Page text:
3. Frances in Ayvalik

    The foreign groups doing market shopping may well have been Greeks from Midili/Lesbos. There are usually a couple of boat loads each Thursday for the market – so much better and cheaper than what they can get at home.

    Another very good restaurant on Cunda is “Deniz”, on the sea front but not as pricey as some, excellent seasonal mezes, good choice of fish. They also have an open fire inside in the winter months.

    After a quick look at a Selcuk emlak website, I think Ayvalik house prices compare very favourably – you can find old Greek houses here in reasonable (habitable) condition from about 160k TL. Unfortunately there is a block on foreigners buying at present but that is thought to be changing soon.

    I’m glad you like Ayvalik, I am very happy living here, largely for the reasons you outlined – the beauty, the history, the quality of the local food/produce and, overall, the fact that Ayvalik is still a proper Turkish market town without the hassle of the more touristy coastal towns.

    • We do like Ayvalik.
      We have two weekly markets here in Selcuk, both very good – at least for food. There was more choice of clothing at Ayvalik though not much more than there is at Tire (where they also have wonderful hand-crafted fabrics). It was a tough choice for us but, in the end, we went for the ‘village feel’. There are a couple of quite touristy streets in Selcuk but here, on the other side of the railway tracks, a lot of village atmosphere has been retained.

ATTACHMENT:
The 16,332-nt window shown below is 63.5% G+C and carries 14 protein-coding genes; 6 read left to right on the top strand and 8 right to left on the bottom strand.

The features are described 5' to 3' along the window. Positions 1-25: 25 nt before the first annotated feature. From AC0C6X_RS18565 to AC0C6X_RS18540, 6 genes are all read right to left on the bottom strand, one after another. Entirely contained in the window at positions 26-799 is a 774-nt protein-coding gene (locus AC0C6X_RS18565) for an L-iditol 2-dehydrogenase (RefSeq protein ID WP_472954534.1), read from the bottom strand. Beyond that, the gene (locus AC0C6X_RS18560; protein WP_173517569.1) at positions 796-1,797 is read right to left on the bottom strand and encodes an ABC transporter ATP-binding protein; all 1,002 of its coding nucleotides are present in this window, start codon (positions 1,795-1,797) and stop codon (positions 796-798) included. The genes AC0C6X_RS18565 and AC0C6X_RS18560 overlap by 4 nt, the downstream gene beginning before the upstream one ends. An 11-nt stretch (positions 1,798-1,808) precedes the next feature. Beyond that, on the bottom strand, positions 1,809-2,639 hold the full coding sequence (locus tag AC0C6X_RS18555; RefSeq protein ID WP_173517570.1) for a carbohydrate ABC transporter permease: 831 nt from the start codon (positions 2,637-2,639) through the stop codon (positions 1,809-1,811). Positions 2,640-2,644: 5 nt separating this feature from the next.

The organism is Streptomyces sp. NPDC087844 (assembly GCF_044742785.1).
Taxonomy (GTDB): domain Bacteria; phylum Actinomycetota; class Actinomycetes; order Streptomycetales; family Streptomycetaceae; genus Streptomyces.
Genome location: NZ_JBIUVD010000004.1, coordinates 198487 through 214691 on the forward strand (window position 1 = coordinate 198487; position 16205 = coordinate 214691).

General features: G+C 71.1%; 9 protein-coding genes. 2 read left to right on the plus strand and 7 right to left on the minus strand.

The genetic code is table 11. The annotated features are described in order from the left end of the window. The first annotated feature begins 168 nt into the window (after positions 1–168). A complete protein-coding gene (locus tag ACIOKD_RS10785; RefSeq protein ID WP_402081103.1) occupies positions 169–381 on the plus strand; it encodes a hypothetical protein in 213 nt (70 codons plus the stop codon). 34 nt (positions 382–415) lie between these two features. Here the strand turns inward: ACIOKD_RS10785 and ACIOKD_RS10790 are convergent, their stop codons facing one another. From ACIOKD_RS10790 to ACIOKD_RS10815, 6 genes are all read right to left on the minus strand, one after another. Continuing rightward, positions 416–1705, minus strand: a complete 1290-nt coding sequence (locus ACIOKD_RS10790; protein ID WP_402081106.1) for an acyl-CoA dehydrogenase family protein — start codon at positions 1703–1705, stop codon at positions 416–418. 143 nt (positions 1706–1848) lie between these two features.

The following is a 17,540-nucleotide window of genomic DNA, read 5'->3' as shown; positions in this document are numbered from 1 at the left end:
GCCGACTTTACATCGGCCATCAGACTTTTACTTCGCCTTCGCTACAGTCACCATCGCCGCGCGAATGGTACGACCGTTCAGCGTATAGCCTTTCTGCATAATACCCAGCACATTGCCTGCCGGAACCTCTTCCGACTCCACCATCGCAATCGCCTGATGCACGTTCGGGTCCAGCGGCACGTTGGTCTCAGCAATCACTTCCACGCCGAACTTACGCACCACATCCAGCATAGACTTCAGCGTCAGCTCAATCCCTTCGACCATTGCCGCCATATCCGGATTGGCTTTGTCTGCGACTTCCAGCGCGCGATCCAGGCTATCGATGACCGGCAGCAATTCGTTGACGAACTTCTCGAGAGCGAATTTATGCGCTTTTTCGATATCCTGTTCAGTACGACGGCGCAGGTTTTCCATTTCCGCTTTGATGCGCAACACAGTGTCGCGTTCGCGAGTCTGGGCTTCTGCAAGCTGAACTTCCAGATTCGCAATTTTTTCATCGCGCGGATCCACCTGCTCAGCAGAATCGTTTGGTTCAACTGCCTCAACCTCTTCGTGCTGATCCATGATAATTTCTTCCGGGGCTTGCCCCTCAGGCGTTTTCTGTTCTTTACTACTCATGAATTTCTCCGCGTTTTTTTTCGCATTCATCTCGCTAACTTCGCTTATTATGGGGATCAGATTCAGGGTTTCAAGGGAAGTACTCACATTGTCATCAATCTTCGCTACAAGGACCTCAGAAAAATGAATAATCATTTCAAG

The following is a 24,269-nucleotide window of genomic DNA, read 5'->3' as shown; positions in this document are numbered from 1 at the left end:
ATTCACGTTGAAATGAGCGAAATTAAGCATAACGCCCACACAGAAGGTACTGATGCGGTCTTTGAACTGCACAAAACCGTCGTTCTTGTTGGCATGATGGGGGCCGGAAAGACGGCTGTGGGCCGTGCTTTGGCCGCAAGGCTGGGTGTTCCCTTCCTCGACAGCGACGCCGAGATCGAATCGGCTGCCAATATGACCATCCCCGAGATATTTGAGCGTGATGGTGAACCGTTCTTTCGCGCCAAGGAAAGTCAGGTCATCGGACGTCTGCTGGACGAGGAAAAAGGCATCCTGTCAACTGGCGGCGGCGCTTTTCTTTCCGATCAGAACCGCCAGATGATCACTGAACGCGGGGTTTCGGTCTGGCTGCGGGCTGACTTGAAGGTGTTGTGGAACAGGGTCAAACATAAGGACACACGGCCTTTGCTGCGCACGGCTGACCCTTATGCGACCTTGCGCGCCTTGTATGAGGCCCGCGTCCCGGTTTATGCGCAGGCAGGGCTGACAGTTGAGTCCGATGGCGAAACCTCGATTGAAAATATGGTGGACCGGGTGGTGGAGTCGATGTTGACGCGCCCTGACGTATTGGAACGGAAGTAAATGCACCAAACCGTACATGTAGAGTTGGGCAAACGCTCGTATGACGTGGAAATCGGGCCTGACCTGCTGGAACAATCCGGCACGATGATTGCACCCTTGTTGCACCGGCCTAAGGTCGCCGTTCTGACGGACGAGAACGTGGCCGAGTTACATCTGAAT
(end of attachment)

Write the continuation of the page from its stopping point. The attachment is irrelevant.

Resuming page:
Asking prices on property are rising fast in Selcuk – we’re getting a new University, we’re getting the metro from Izmir. But, when we agreed to buy this place, 160K Lira would get you a brand new luxury apartment or fully renovated good sized property. The other side of the tracks is more expensive. Whilst the cost of day to day living is probably pretty similar (and you have a Migros whereas we have to go into Kusadasi for that), nights out are definitely cheaper here.
      Despite the proximity of Ephesus, cruise ships docking in Kusadasi, the basilica and everything else, mass tourism hardly touches Selcuk. The cruise ships offer almost nothing to the town, they bus masses to Ephesus, whisk them around the museum and/or basilica, drive them to a leather outlet, and back to the ship. We doubt the cruise ships offer much more to Kusadasi. Saturday market sees tourists from the all inclusive hotels at Pamucak and a few from Kusadasi, beyond this the small hotels and pensions in town cater to the independent tourists. We like it this way but sometimes think it would be nice if the cruise ships invested a little more in the the local area, guess it does not fit their demographic.
      All said, Ayvalik is a wonderful town, one we will return to on a regular basis.

  4. As the Bodrum tourist season hots up, places like Ayvalik become very tempting.

  5. I love this phrase: Rakı, Balık, Ayvalık! Our Turkish friend and his wife met us on Cunda Adasi last summer and taught us it. And it was true! We stayed at a cute konak called Cundahan Konuk Evi. The area here is beautiful esp. when the lush olive trees are bursting with olives. We really enjoyed exploring this area and were practically the only yabancilar, which made it even better. Definitely would go back here in a heartbeat!